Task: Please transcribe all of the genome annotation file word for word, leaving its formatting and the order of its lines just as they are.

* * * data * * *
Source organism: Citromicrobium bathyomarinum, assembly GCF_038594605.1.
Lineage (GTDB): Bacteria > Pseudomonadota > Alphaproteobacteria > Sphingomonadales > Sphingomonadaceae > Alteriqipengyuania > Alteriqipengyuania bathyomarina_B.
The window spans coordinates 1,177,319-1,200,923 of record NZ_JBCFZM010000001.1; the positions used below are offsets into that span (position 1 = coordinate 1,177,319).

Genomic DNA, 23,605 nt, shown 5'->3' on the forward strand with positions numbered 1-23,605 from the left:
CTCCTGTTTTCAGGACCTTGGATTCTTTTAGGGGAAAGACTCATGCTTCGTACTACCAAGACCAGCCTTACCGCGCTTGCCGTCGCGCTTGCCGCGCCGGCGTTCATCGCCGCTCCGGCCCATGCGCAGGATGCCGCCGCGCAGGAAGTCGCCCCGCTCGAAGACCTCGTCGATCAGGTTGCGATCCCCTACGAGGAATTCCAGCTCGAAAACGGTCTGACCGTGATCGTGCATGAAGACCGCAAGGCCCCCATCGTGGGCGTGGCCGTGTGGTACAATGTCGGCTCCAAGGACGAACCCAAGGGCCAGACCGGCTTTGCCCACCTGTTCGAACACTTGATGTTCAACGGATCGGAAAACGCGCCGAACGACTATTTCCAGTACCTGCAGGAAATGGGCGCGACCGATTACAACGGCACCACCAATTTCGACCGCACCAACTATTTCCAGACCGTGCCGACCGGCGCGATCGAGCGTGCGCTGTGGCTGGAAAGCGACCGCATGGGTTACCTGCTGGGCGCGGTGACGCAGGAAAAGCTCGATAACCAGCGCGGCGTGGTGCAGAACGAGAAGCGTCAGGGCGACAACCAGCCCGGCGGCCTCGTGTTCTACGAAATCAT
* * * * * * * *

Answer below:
Source organism: Citromicrobium bathyomarinum, assembly GCF_038594605.1.
Lineage (GTDB): Bacteria > Pseudomonadota > Alphaproteobacteria > Sphingomonadales > Sphingomonadaceae > Alteriqipengyuania > Alteriqipengyuania bathyomarina_B.
The window spans coordinates 1,177,319-1,200,923 of record NZ_JBCFZM010000001.1; the positions used below are offsets into that span (position 1 = coordinate 1,177,319).

Genomic DNA, 23,605 nt, shown 5'->3' on the forward strand with positions numbered 1-23,605 from the left:
CTCCTGTTTTCAGGACCTTGGATTCTTTTAGGGGAAAGACTCATGCTTCGTACTACCAAGACCAGCCTTACCGCGCTTGCCGTCGCGCTTGCCGCGCCGGCGTTCATCGCCGCTCCGGCCCATGCGCAGGATGCCGCCGCGCAGGAAGTCGCCCCGCTCGAAGACCTCGTCGATCAGGTTGCGATCCCCTACGAGGAATTCCAGCTCGAAAACGGTCTGACCGTGATCGTGCATGAAGACCGCAAGGCCCCCATCGTGGGCGTGGCCGTGTGGTACAATGTCGGCTCCAAGGACGAACCCAAGGGCCAGACCGGCTTTGCCCACCTGTTCGAACACTTGATGTTCAACGGATCGGAAAACGCGCCGAACGACTATTTCCAGTACCTGCAGGAAATGGGCGCGACCGATTACAACGGCACCACCAATTTCGACCGCACCAACTATTTCCAGACCGTGCCGACCGGCGCGATCGAGCGTGCGCTGTGGCTGGAAAGCGACCGCATGGGTTACCTGCTGGGCGCGGTGACGCAGGAAAAGCTCGATAACCAGCGCGGCGTGGTGCAGAACGAGAAGCGTCAGGGCGACAACCAGCCCGGCGGCCTCGTGTTCTACGAAATCAT